Elephant poaching in Africa is at its highest level in decades, and American taxpayer dollars are helping to fund the frenzied slaughter, the New York Times finds. Soldiers from US-trained and funded armies in Uganda, South Sudan, and the Democratic Republic of Congo have been implicated in poaching and ivory smuggling. In Congo's Garamba National Park, 22 elephants were recently found shot dead with the adults encircled to protect their young, leading officials to believe that they had been killed by Ugandan troops in a helicopter sighted in the area.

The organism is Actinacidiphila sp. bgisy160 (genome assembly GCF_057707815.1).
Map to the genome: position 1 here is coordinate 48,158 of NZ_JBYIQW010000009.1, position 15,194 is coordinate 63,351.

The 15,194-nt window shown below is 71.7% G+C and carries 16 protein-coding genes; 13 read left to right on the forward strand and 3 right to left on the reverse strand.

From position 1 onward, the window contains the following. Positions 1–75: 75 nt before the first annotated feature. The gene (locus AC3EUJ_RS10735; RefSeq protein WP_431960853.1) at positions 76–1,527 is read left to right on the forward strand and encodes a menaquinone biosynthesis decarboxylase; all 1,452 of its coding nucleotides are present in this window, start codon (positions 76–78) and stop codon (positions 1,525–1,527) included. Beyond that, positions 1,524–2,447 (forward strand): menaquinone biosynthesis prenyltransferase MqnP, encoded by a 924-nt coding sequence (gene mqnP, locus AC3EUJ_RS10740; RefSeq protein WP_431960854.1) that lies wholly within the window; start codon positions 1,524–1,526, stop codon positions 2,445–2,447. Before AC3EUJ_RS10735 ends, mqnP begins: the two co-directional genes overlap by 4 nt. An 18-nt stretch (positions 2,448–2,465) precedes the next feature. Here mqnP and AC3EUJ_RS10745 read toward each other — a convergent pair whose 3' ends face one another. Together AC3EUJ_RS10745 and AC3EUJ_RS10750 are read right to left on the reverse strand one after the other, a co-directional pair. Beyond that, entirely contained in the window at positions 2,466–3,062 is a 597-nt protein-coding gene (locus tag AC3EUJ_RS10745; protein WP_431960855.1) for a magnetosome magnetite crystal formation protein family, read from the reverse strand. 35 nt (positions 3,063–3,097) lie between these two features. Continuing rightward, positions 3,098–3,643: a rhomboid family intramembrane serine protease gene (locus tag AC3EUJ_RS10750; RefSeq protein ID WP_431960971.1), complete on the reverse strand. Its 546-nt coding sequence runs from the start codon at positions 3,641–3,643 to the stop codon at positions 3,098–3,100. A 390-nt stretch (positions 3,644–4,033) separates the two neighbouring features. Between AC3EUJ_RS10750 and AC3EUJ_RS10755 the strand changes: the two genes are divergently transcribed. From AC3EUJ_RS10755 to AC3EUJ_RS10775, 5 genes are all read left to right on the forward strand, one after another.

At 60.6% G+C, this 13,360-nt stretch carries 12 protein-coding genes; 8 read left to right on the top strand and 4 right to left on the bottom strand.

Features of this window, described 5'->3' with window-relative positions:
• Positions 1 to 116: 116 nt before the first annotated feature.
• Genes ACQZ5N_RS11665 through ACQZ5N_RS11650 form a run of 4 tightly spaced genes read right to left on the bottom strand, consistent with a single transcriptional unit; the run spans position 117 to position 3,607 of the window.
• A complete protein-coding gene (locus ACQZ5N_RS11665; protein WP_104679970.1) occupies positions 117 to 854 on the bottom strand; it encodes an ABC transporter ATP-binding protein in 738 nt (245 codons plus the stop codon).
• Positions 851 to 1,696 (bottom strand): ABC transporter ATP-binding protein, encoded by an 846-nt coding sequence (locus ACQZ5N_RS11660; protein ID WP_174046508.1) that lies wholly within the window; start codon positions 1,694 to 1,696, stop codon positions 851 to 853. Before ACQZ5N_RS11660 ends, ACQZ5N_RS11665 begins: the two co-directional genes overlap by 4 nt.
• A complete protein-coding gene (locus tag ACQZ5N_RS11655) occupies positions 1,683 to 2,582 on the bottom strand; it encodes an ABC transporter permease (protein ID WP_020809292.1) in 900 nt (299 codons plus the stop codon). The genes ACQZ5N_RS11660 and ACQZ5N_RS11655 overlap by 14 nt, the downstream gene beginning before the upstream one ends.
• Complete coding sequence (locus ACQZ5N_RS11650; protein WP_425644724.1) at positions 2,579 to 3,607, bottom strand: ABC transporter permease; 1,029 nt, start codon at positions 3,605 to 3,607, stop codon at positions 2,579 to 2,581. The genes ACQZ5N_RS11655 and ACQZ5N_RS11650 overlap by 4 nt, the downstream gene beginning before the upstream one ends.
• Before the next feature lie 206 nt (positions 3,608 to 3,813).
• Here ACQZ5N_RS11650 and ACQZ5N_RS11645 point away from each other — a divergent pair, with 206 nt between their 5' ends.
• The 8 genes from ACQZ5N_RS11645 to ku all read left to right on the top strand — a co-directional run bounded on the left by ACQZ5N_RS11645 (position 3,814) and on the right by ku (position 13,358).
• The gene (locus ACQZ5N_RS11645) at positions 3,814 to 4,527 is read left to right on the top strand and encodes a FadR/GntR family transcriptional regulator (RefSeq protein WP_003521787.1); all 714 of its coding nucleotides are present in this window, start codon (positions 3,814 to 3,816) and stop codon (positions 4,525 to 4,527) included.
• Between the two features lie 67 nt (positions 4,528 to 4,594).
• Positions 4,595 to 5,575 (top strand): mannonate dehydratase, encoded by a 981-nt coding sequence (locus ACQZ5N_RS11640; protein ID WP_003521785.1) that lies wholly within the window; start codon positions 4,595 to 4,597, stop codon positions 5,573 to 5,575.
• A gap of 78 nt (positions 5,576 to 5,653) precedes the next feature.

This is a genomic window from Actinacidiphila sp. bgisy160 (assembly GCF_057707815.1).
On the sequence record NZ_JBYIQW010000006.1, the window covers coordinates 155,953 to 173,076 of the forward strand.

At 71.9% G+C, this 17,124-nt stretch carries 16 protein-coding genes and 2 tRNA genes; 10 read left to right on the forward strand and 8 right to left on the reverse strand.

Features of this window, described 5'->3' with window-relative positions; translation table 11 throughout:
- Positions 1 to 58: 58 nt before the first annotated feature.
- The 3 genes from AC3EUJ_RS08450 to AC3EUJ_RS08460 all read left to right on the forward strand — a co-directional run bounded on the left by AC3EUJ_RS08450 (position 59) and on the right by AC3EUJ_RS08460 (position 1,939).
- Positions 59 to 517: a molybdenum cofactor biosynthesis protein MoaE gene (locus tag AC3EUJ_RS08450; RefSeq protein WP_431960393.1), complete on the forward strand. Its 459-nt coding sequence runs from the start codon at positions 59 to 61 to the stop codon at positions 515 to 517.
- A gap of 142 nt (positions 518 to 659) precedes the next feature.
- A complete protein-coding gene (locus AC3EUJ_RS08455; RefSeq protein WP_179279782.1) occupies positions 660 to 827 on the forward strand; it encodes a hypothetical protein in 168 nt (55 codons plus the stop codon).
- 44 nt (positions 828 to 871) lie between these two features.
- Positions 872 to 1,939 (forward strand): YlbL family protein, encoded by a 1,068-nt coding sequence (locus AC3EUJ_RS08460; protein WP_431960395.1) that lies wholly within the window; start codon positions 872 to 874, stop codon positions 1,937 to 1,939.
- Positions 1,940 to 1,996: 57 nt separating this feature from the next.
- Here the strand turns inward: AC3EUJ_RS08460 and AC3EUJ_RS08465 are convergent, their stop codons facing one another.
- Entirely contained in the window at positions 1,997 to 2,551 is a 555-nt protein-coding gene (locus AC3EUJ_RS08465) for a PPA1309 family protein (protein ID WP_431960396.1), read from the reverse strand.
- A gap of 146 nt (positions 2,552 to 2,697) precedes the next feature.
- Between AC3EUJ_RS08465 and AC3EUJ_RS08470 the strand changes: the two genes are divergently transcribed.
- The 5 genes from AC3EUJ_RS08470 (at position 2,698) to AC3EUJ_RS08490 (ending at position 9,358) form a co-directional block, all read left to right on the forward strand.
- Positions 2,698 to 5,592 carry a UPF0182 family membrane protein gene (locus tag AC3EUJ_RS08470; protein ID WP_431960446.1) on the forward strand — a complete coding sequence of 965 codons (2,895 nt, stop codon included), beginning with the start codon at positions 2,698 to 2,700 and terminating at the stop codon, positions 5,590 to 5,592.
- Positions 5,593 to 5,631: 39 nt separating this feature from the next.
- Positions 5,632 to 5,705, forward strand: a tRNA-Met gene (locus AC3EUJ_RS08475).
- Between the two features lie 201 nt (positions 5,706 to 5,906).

The Ugandan military has received tens of millions of dollars from the US to help its search for Joseph Kony, whose Lord's Resistance Army is also believed to be engaged in widespread poaching. "What bothers me is that it’s probably American taxpayer money paying for the jet fuel for the helicopter," says an American who works as a pilot in the park. Asian crime syndicates run the ivory trade, and conservationists say there will be no end to the slaughter until demand in China dries up. "It’s like the drug war,” the park's director says. “If people keep buying and paying for ivory, it’s impossible to stop it.”